While being one of the most interesting permutators of contemporary Metal under his moniker Thy Catafalque, Hungarian musician Tamás Kátai recently released a new album under his name. As the subtitle of Slower Structures notes : 13 Compositions for Piano, Violon, Contrabass, and Electronics. This is a minimalist release that leaves great space for airy compositions and introspective music.
This is a non-Metal release from Kátai and it even can be considered a Neo-Classical piece of music. But it is interesting to get into this because it represents the depth of its composer’s melomania.
As explained in his recent interview with LMdM, Slower Structures is an ideal day in Edinburgh, Scotland, Kátai’s home of adoption since eight years. His recent music has been widely influenced by his surroundings and the album is pretty engaging. It has depth in its structure and its textures.
The piano parts played by Kátai are sumptous and moving as well as the other instruments by guest musicians. The electronic compositions are moody and they get under your skin with the subsequent listens. Honestly, it took me more than twenty listens to make my mind on this album. First, because I mostly review Metal releases but also because this is a huge chunk of music to chew and digest. This is meant positively and much like good wine this is not meant for drinking games but a peaceful good time.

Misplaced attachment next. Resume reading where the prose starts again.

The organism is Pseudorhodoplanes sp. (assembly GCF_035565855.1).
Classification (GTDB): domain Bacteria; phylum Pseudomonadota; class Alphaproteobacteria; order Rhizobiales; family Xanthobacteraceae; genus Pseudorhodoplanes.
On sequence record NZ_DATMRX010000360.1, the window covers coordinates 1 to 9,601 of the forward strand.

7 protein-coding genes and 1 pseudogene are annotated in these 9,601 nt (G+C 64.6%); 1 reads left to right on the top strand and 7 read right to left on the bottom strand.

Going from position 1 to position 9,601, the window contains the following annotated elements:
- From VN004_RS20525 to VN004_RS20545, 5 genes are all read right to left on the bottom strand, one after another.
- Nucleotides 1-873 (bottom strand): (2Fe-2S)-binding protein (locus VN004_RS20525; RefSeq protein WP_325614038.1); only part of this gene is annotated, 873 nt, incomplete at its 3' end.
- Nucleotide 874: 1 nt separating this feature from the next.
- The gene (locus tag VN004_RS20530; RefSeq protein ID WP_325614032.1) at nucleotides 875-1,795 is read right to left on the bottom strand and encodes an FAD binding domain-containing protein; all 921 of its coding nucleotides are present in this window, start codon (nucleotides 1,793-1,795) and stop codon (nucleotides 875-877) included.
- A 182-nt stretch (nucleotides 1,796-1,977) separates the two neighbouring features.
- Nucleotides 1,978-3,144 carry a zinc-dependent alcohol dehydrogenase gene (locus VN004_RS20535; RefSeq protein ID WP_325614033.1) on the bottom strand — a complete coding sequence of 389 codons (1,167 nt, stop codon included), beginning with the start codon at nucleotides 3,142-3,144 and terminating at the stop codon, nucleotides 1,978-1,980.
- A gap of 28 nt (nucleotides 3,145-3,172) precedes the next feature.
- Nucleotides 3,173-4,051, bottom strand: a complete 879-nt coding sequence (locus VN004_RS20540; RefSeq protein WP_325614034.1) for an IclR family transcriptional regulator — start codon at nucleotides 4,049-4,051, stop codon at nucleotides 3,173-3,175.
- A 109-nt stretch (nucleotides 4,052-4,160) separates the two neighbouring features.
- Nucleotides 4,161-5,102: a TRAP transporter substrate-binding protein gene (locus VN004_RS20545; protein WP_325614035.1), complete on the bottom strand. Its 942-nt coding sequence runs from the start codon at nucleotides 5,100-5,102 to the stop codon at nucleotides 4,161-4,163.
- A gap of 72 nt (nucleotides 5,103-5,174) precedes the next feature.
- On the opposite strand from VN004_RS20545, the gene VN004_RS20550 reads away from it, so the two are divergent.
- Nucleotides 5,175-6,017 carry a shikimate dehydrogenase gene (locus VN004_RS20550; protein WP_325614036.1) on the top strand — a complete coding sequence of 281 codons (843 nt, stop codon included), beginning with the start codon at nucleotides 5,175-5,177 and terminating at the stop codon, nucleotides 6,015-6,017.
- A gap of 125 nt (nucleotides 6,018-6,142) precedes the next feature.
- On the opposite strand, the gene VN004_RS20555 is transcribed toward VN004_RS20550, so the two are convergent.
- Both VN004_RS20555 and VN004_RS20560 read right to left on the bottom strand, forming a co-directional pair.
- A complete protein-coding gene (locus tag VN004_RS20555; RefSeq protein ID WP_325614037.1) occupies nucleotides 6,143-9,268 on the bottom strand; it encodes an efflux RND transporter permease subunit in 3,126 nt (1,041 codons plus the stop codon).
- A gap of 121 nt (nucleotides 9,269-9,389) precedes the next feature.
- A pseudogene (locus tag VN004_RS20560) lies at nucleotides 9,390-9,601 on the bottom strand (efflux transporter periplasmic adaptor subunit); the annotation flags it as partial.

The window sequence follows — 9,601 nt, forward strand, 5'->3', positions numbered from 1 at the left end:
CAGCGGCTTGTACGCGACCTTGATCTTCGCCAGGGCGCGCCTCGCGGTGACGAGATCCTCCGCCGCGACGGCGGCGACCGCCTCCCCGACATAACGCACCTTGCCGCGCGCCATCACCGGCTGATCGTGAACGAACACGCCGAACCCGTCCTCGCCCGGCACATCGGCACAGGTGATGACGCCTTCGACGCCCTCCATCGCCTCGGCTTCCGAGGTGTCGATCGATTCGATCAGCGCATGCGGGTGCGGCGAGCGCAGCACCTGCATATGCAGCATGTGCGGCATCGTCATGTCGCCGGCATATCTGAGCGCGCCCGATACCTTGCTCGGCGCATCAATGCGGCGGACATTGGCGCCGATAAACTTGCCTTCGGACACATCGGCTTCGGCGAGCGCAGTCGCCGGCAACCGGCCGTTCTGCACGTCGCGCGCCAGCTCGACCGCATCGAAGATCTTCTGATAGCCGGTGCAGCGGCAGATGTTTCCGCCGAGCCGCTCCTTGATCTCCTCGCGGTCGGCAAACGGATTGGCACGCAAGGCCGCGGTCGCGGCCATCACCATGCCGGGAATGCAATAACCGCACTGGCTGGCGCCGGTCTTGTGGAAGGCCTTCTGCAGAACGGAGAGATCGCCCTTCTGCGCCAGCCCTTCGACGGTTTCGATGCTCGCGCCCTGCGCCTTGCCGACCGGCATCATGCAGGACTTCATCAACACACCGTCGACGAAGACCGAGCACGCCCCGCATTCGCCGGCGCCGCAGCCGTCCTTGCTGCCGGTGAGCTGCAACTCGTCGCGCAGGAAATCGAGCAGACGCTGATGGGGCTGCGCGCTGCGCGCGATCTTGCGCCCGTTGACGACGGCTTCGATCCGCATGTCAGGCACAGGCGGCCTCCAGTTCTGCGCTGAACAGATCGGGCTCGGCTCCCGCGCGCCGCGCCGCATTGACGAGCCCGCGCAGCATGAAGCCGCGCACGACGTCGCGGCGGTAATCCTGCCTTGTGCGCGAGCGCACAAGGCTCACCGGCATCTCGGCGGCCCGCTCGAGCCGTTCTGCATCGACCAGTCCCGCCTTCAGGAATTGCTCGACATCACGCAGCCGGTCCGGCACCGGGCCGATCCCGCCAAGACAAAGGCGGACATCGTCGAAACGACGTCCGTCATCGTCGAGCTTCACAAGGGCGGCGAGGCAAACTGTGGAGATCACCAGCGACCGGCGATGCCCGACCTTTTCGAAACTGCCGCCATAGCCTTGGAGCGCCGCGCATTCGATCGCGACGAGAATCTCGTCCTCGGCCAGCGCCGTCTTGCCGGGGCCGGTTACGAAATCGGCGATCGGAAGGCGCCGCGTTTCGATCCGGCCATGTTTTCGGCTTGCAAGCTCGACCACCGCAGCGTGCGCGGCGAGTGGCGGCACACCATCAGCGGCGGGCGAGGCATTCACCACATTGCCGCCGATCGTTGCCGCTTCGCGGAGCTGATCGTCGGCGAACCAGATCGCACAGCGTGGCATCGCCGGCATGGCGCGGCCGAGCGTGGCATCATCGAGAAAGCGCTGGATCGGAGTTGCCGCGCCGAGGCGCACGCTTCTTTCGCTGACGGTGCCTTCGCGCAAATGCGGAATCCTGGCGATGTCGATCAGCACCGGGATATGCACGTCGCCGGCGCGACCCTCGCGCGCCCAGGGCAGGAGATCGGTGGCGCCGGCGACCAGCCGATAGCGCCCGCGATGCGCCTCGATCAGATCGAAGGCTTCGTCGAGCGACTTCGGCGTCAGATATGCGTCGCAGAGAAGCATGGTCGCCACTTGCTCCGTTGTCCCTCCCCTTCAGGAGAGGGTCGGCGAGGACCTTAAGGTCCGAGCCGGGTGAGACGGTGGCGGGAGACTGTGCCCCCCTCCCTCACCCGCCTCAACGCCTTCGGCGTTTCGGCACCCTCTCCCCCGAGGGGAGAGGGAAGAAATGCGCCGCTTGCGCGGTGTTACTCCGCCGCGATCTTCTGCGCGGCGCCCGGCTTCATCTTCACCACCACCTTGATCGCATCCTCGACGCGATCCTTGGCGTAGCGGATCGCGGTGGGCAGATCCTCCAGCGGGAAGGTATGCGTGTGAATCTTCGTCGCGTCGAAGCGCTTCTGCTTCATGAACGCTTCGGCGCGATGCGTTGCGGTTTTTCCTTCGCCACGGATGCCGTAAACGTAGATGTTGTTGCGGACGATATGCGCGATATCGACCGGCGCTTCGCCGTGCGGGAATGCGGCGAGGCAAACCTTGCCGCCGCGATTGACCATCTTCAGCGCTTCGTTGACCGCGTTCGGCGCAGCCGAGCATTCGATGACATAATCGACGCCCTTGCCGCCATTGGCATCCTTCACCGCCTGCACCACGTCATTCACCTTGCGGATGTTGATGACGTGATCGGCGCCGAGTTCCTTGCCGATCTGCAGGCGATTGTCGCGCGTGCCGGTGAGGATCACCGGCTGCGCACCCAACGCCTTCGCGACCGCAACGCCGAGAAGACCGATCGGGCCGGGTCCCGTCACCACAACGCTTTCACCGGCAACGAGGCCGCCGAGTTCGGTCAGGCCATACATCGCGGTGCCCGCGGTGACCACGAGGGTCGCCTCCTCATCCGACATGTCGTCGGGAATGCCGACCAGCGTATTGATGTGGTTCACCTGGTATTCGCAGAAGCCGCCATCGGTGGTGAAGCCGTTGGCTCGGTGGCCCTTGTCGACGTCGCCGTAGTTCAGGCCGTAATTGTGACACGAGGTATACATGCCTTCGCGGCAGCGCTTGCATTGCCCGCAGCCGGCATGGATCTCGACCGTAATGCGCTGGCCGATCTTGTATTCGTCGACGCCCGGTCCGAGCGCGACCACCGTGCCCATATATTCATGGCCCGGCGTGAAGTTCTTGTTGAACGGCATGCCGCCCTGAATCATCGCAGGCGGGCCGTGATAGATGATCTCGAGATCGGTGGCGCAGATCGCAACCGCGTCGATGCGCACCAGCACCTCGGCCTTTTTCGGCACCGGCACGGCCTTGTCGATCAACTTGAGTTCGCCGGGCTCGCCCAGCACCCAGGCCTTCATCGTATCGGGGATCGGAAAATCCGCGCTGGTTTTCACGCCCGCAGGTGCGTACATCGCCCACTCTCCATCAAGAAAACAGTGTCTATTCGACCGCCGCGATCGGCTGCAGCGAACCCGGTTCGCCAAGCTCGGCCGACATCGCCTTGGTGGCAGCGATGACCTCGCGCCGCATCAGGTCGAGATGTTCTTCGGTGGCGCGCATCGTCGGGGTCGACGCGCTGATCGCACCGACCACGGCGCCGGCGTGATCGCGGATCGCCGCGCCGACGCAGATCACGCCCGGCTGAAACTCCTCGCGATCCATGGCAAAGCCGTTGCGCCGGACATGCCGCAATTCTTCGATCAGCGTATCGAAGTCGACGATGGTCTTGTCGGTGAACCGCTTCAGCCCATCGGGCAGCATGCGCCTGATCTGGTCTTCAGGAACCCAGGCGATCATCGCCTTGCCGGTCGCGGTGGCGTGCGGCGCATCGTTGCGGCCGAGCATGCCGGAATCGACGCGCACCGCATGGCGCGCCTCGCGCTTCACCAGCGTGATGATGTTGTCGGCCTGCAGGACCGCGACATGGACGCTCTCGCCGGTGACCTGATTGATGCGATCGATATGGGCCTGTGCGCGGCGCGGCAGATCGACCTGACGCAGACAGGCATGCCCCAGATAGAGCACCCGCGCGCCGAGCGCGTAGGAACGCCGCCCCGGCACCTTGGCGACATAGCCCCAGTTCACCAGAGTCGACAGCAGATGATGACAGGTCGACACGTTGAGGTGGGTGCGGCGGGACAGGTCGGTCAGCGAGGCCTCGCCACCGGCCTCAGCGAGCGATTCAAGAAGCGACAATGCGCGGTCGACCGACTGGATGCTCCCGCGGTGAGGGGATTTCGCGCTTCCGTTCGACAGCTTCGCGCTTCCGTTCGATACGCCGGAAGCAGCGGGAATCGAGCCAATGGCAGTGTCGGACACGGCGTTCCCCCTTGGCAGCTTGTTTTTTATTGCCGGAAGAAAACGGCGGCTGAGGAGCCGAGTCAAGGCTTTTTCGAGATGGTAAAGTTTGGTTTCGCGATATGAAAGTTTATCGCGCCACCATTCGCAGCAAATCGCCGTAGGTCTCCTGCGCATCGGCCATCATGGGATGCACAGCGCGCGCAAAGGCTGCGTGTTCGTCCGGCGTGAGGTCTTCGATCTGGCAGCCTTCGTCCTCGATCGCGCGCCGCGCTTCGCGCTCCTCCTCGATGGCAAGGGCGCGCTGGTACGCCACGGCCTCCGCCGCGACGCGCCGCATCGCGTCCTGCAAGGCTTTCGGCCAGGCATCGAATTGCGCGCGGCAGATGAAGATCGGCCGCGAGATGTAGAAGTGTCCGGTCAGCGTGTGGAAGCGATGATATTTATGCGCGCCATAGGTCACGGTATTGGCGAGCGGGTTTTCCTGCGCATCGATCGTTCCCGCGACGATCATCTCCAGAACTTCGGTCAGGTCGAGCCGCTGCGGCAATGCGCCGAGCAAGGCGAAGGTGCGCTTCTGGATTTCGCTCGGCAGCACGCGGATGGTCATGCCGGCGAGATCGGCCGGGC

Tamás Kátai’s new album Slower Structures, might not be for everyone but it feels as a timeless peice of music that could easily accompany a great European film from Bela Tárr or Kieslowski. At the conclusion of Slower Structures we are left fulfilled with light and a sense of serene plenitude. Few contemporary releases have this quality of great composers and timelessness.